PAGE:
Rescuers disembark a migrant in the port of Arguineguin, in the south part of the island of Gran Canaria, Spain January 15, 2021 | Photo: picture alliance/dpa/AP | Javier Bauluz
Rescuers disembark a migrant in the port of Arguineguin, in the south part of the island of Gran Canaria, Spain January 15, 2021 | Photo: picture alliance/dpa/AP | Javier Bauluz

Spain's maritime rescue service late Friday salvaged a boat carrying over 30 migrants and brought them safely to the Canary Islands, but not in time to save one child who reportedly died at sea. Meanwhile, some migrants on the Canaries have reportedly begun a hunger strike.

On Friday (January 15), Spanish rescuers said a small boat was discovered some 160 kilometers south of Gran Canaria. On board were 11 men, 20 women and three children traveling in very poor conditions.

The survivors said that a 9-year-old boy had died during the journey and that they had tossed his body overboard.

The migration route from Africa to the Spanish archipelago is one of the deadliest in the world, with more than 600 deaths and disappearances in 2020 according to the International Organization for Migration (IOM).

23,023 migrants arrived on the Canary Islands on 745 boats last year, almost six times as many as in the previous two years combined. Around nine out of ten of arrivals were rescued by Salvamento Marítimo, Spain's maritime rescue service.

In a separate incident in the Mediterranean, three migrants died when a boat capsized Sunday night off the coast of southern Spain, Europa Press reported.

Unaccompanied minors

It was unclear whether the boy who reportedly died and was thrown overboard was traveling by himself. Although it's rare, boys this young do occasionally attempt the dangerous crossing without an older relative, but together with dozens of other adults, Save the Children told InfoMigrants last month.

Drawings by unaccompanied migrant children on the Canary Islands | Photo: Pedro Armestre/Save the Children
Drawings by unaccompanied migrant children on the Canary Islands | Photo: Pedro Armestre/Save the Children


Most of the more than 2,000 unaccompanied minors on the archipelago are between the ages of 13 and 17. According to Save the Children, many of them "struggle to get proper sleep" and are often suffering from anxiety, even once they are on dry land. They also "have nightmares and exhibit compulsive behavior."

Last September, Save the Children accused the European Union of letting children "die on the EU's doorstep."

Hungerstrike and violence

Meanwhile, news agency Europa Press on Sunday (January 17) reported that 176 Senegalese migrants who have arrived in recent weeks and months have begun a hunger strike on the island of Tenerife.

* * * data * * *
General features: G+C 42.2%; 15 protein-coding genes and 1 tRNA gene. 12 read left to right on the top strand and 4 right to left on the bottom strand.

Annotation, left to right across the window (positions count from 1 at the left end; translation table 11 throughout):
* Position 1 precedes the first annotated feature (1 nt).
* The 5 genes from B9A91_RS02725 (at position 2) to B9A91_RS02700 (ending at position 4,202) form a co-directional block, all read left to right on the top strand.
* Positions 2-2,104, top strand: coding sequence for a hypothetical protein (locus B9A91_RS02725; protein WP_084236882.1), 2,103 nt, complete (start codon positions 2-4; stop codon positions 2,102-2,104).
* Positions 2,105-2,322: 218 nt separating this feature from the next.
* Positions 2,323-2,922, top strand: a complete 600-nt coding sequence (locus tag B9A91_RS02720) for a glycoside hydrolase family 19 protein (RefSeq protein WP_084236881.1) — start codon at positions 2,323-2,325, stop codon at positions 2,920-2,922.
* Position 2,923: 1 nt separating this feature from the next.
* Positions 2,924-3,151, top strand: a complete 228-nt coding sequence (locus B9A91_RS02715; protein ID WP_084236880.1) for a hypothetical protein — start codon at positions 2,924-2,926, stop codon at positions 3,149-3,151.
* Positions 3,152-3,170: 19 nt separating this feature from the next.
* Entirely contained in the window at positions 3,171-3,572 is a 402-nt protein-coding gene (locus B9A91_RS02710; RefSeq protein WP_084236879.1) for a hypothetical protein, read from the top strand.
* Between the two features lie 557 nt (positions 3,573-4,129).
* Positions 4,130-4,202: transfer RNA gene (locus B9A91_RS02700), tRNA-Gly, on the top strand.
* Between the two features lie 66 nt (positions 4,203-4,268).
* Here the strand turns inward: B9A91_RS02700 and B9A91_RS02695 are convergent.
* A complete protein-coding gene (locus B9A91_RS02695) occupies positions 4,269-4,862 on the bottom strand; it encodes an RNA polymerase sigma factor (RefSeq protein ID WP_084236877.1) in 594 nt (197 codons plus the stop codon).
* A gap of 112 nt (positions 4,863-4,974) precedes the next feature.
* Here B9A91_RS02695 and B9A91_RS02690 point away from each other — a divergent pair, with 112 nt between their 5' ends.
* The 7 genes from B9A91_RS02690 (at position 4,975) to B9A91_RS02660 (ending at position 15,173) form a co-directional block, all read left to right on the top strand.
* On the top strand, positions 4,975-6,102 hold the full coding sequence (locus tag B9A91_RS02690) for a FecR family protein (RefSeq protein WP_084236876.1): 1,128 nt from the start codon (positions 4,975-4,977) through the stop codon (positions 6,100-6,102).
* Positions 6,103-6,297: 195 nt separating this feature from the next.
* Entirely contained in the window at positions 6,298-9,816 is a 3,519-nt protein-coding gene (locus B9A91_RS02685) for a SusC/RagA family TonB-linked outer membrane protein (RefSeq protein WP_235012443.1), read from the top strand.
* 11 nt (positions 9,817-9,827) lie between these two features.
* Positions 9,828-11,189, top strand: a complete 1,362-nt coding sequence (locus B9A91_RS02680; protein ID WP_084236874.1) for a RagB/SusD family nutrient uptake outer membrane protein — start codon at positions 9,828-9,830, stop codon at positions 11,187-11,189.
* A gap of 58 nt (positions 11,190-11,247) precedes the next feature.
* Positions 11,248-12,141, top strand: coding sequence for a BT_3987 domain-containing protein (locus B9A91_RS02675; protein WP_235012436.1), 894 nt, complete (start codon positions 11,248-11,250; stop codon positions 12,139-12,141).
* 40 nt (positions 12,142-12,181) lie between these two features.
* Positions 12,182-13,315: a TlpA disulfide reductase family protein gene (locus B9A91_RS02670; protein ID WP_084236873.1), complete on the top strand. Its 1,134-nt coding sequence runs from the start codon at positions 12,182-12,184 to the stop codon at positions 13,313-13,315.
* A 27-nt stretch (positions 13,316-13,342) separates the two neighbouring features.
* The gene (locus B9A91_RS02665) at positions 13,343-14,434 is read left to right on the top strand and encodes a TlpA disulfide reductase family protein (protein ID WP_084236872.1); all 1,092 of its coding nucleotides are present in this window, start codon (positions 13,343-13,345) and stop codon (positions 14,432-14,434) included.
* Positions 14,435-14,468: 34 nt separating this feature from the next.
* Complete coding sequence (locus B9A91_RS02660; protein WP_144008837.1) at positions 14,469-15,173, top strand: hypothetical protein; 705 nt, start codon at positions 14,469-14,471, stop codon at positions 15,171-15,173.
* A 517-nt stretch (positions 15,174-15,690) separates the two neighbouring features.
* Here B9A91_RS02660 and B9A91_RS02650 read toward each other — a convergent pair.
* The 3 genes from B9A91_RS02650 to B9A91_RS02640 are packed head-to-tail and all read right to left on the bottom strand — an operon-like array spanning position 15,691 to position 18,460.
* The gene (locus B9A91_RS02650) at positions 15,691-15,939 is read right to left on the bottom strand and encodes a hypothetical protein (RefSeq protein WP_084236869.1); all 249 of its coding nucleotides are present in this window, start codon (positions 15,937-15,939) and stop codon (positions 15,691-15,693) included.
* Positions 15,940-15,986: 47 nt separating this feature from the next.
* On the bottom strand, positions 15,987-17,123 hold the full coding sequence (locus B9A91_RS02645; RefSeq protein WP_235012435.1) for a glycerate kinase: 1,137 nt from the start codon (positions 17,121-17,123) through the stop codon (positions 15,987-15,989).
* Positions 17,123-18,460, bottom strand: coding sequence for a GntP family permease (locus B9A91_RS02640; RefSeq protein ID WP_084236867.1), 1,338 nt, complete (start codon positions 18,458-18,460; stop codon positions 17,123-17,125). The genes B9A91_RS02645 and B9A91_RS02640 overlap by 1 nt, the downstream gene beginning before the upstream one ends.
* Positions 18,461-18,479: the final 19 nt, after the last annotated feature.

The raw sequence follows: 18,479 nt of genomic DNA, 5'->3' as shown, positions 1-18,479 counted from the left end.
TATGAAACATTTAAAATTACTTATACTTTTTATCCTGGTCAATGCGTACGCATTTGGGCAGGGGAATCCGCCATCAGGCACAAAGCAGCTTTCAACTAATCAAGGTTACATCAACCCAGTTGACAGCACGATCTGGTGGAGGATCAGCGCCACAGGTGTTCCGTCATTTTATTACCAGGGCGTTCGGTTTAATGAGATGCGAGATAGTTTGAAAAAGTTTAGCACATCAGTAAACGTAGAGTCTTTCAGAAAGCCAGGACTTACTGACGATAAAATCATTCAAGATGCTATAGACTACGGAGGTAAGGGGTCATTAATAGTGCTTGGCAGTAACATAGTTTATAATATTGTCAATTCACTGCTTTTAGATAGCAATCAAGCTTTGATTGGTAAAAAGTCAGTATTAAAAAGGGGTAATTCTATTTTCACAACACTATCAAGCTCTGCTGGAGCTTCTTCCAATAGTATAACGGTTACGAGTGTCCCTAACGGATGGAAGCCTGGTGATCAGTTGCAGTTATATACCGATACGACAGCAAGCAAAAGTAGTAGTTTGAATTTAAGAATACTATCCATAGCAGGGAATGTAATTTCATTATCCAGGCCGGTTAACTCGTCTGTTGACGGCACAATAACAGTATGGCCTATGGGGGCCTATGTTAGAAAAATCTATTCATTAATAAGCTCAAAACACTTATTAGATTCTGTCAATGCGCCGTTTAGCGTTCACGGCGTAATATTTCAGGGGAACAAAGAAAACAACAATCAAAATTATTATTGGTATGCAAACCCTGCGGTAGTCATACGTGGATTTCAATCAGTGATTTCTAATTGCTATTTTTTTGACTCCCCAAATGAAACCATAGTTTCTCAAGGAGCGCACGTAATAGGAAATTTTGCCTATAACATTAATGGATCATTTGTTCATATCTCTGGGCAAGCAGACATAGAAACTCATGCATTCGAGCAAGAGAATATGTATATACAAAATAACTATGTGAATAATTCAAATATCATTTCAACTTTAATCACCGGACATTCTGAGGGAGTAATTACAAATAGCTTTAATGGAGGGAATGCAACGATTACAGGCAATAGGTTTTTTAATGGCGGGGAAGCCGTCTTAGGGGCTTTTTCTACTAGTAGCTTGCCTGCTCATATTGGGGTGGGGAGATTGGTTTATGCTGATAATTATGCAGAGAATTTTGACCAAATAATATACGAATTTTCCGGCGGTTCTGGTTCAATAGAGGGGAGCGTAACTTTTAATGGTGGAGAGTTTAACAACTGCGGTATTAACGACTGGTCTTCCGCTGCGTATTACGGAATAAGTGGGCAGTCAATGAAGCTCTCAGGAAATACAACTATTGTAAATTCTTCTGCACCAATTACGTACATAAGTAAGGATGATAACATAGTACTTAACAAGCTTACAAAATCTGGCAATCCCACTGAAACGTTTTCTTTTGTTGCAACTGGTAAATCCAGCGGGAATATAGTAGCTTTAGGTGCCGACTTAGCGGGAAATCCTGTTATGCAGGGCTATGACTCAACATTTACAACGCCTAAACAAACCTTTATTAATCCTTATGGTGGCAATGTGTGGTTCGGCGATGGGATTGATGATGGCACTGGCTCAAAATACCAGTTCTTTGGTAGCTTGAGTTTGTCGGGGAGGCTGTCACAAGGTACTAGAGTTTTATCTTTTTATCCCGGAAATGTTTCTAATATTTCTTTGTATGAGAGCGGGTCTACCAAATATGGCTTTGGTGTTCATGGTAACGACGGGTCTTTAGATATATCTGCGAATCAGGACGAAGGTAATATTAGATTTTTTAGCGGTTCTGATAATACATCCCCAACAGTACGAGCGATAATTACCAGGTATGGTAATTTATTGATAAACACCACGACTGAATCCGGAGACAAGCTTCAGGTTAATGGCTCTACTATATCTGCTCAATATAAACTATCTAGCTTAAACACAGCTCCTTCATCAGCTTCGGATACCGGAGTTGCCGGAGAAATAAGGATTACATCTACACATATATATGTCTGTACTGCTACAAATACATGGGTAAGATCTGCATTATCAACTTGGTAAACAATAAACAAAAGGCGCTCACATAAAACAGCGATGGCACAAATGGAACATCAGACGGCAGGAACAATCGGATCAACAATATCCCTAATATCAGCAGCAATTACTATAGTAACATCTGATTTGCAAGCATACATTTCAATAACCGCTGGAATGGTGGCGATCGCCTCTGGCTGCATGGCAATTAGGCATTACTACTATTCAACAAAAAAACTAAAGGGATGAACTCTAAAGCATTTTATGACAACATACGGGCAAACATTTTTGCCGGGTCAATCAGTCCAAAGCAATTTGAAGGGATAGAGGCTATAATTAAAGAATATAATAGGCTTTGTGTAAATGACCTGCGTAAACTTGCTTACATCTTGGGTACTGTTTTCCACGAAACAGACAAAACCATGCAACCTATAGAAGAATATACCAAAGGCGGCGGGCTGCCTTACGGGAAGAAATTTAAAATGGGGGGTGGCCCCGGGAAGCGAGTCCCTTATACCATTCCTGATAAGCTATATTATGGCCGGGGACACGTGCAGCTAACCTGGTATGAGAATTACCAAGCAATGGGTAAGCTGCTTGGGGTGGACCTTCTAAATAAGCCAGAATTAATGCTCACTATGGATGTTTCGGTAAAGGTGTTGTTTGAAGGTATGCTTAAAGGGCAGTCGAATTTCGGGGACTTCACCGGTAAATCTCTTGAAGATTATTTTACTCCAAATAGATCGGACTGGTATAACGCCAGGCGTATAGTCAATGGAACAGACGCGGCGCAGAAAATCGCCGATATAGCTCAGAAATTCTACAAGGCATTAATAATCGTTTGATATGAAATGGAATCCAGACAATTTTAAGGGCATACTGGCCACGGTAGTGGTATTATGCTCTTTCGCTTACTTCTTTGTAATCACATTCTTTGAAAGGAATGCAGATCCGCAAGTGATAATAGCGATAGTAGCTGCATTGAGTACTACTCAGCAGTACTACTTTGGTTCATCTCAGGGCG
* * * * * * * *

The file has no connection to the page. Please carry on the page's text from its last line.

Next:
The goal of the migrants, who reportedly began their strike Saturday morning, is to be allowed to travel onwards to mainland Spain. Many of them allegedly have valid passports and family members there who can host them and help them get a job.

Many people from African countries like Senegal who attempt the dangerous Atlantic crossing flee poverty, violence or other circumstances, including the COVID-19 pandemic.

Separately, local broadcaster Canarias7 last week reported several new incidents involving migrants staying in tourism facilities in the south of Gran Canaria. According to Canarias7, the migrants committed theft and started several brawls, one of which left three security guards injured. Police reportedly detained one of the aggressors.

Tensions between locals and migrants

The accommodation of thousands of migrants in tourist facilities on the Canaries hs become a focal point of some of the tension between locals and migrants. In December, thousands of people who work in the islands' tourism sector, which has been hit hard by the pandemic, took part in several protest marches on Gran Canaria and Lanzarote "for the defense of tourism."

The HolidayClub hotel on Gran Canaria in late November, 2020. The hotel is one of 17 tourist facilities that houses migrants | Photo: Benjamin Bathke/InfoMigrants
The HolidayClub hotel on Gran Canaria in late November, 2020. The hotel is one of 17 tourist facilities that houses migrants | Photo: Benjamin Bathke/InfoMigrants

On December 12, after reports of an alleged assault by a group of foreign minors on a young Canarian spread like wildfire on social networks, 30 locals gathered in front of a hotel in Arguineguín that houses migrants. The tension forced the Spanish Red Cross to urge migrants on Gran Canaria to temporarily stay in the hotels and not go out on the streets to avoid any violence.

Read more: How is Canary Islands' tourism industry coping?

From hotels to tent camps

In late November, the Spanish government announced the setup of seven "tent and emergency camps" to relocate the some 7,000 migrants staying in hotels and other tourism facilities. But at least four of the seven camps haven't yet opened.

Initially intended to be operational by the end of last year, so far only two of the seven facilities have started to take in migrants: Colegio León, a tent camp on the grounds of a closed school that opened in early December; and the "Canarias 50" barracks, another tent camp in Las Palmas with an alleged capacity of 1,320 people that started to accommodate migrants over the weekend.

Map of the seven main Canary Islands with accommodation facilities for migrants | Source: InfoMigrants
Map of the seven main Canary Islands with accommodation facilities for migrants | Source: InfoMigrants


It is unclear whether migrants staying in hotels will also be transferred to Barranco Seco, a former military ammunition site near Las Palmas that already housed migrants in mid-November.

The fourth facility on Gran Canaria is a warehouse in Las Palmas with room for 500 people, while the other three camps are located on Tenerife and Fuerteventura. 

With AP

 

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